Pierre Kwenders nabs Polaris Prize at Cancon love fest

Canadian musicians lift each other up at the Polaris Music Prize Gala

What: The 17th annual Polaris Music Prize Gala
Where: The Carlu, Toronto
When: Mon., Sept. 19
Vibe: A joyous celebration of multi-genred Canadian music
Highlight: The incredibly varied and exciting performances from the shortlisted artists
Next: The 2023 shortlist to be announced June 2023.

Guests in their best “rockstar cocktail” attire mill about and socialize in the crowd as they await the performances of the 2022 Polaris Music Prize shortlisters. This year, the event has traded in the traditional seated gala tables for a more casual general-admission reception. Past winners and nominees, up-and-coming musicians, family and friends and fans alike all share the same floor of The Carlu.

Out of the 10 shortlisted nominees, seven of those artists have had albums shortlisted in previous years and the other three have only just released their debut full-length albums.

CBC Music’s Angeline Tetteh-Wayoe hosts the gala enthusiastically and smoothly. The night begins with a spirited opening performance by Cadence Weapon, the 2021 Polaris Prize winner. Following that, each of the shortlisted artists in attendance performs two or three songs from their albums with a short changeover between sets to prepare the stage.

Each artist’s performance is so diverse — there’s truly something valuable about their music and it’s a great representation of Canada’s music scene.

Snotty Nose Rez Kids and Pierre Kwenders both have choreographed contemporary dancers that complement their sets, Lisa Leblanc brings francophone disco fun, Ouri plays her hauntingly beautiful and soothing cello songs, Ombiigizi summons great energy, Charlotte Day Wilson captivates the audience with a rich and understated performance, Toronto band Fresh Pepper fills in for Destroyer and covers two songs from LABYRINTHITIS, Kelly McMichael recruits help from special guest performer Owen Pallett (of Final Fantasy, who was the first recipient of the Polaris Music Prize in 2006), Hubert Lenoir brings an organized cacophony to the stage and five-time Polaris shortlister Shad has a very special spoken-word performance to end the night.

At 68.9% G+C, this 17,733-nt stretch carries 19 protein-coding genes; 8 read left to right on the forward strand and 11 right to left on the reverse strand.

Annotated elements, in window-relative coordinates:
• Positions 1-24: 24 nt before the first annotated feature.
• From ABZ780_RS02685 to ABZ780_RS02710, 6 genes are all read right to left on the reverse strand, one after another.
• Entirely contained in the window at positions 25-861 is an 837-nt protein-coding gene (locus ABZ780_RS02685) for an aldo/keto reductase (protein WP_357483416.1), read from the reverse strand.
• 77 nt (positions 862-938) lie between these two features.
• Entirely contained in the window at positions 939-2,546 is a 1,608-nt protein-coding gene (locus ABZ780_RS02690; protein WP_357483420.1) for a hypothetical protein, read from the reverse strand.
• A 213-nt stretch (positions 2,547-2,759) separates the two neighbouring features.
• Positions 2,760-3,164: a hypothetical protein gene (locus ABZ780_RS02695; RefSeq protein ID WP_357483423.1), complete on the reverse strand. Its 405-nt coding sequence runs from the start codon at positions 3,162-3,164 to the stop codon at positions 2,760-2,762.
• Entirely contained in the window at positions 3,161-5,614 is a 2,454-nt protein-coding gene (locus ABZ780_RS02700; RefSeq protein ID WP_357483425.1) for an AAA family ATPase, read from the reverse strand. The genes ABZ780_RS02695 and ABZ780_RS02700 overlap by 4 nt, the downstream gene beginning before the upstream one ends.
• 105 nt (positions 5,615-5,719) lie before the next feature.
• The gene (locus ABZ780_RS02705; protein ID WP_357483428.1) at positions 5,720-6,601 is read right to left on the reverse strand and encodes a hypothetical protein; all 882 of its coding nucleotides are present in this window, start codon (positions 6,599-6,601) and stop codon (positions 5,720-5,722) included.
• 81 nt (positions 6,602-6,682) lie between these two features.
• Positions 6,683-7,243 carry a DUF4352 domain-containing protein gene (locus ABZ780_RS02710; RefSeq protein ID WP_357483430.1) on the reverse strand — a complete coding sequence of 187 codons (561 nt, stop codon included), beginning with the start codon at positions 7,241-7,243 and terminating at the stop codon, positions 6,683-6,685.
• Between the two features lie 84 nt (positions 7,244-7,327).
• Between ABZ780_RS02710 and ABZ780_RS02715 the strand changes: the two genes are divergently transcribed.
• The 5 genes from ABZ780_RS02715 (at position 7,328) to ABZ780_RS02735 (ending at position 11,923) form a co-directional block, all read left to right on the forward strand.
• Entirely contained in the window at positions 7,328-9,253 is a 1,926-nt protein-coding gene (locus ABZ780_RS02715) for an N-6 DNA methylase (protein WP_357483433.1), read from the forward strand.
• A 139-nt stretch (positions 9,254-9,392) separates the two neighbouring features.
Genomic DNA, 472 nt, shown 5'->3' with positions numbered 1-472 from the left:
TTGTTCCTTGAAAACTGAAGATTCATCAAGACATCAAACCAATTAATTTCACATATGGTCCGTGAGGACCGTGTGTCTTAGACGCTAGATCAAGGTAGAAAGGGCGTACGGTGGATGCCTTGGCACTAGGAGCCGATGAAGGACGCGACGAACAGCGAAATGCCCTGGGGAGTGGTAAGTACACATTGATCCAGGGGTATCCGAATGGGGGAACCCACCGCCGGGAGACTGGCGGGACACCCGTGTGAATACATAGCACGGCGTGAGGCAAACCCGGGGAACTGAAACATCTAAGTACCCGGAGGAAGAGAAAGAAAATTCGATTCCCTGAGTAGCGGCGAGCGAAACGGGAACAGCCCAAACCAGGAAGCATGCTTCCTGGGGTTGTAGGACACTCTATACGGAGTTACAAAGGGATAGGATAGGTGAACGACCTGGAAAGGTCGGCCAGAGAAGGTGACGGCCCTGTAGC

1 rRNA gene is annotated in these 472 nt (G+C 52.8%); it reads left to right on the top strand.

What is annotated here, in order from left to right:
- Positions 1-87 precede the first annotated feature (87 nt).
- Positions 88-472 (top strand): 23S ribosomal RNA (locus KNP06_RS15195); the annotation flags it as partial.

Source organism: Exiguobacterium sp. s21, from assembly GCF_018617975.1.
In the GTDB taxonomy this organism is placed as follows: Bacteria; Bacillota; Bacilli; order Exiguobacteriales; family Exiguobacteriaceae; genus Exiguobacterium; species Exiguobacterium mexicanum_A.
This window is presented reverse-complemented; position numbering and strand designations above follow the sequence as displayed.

Finally, after a long night of anticipation, Cadence Weapon announces that the winner of the 2022 Polaris Music Prize is Pierre Kwenders. Cheers and congratulations erupt as Kwenders makes his way to the stage, kneeling and touching the stage floor in respect.

“This is for all the kids from the diaspora, the African diaspora, moving in Canada,” Kwenders says. “Sometimes you feel like you don’t know what you’re running into or what you’re coming into. But there is hope, there is a place to live and dream and be yourself. This album, especially, is about being yourself and telling your own story. José Louis and the Paradox Of Love is there for you, you know, if you feel you can connect, connect! Let’s talk! Let’s have fun! Let’s be ourselves! Let’s love each other, while we are alive. Bisou!”

During his acceptance speech, he also speaks about how grateful he is for all the little things that have led him down the path to becoming a musician in Canada. He explains that his aunt was the first to move to Canada and was able to convince her sister to move as well, eventually bringing a teenage Kwenders to Montreal. At the press conference following his win, Kwenders says that the first thing he will do with the prize money is to share it with his mom.

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